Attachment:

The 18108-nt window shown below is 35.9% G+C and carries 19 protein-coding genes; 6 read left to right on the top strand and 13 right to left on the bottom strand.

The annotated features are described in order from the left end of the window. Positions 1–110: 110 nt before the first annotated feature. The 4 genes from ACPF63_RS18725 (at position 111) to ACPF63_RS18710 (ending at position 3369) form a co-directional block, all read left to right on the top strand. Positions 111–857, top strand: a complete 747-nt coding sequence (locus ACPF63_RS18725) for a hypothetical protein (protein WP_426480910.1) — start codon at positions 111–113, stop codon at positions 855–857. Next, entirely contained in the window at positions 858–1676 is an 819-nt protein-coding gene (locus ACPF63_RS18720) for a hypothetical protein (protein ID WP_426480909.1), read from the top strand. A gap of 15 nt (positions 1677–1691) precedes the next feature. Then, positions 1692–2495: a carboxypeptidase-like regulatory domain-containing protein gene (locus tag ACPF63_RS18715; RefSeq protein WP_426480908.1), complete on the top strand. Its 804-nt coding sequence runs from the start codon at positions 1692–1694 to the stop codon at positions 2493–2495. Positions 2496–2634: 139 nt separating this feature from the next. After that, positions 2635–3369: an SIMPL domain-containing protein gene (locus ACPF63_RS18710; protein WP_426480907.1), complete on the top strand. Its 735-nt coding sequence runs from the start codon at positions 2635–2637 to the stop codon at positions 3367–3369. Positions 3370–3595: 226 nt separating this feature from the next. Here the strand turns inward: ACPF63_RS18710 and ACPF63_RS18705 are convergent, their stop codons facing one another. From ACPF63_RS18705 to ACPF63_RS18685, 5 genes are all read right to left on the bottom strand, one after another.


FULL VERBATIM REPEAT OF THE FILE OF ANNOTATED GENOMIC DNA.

The 18108-nt window shown below is 35.9% G+C and carries 19 protein-coding genes; 6 read left to right on the top strand and 13 right to left on the bottom strand.

The annotated features are described in order from the left end of the window. Positions 1–110: 110 nt before the first annotated feature. The 4 genes from ACPF63_RS18725 (at position 111) to ACPF63_RS18710 (ending at position 3369) form a co-directional block, all read left to right on the top strand. Positions 111–857, top strand: a complete 747-nt coding sequence (locus ACPF63_RS18725) for a hypothetical protein (protein WP_426480910.1) — start codon at positions 111–113, stop codon at positions 855–857. Next, entirely contained in the window at positions 858–1676 is an 819-nt protein-coding gene (locus ACPF63_RS18720) for a hypothetical protein (protein ID WP_426480909.1), read from the top strand. A gap of 15 nt (positions 1677–1691) precedes the next feature. Then, positions 1692–2495: a carboxypeptidase-like regulatory domain-containing protein gene (locus tag ACPF63_RS18715; RefSeq protein WP_426480908.1), complete on the top strand. Its 804-nt coding sequence runs from the start codon at positions 1692–1694 to the stop codon at positions 2493–2495. Positions 2496–2634: 139 nt separating this feature from the next. After that, positions 2635–3369: an SIMPL domain-containing protein gene (locus ACPF63_RS18710; protein WP_426480907.1), complete on the top strand. Its 735-nt coding sequence runs from the start codon at positions 2635–2637 to the stop codon at positions 3367–3369. Positions 3370–3595: 226 nt separating this feature from the next. Here the strand turns inward: ACPF63_RS18710 and ACPF63_RS18705 are convergent, their stop codons facing one another. From ACPF63_RS18705 to ACPF63_RS18685, 5 genes are all read right to left on the bottom strand, one after another.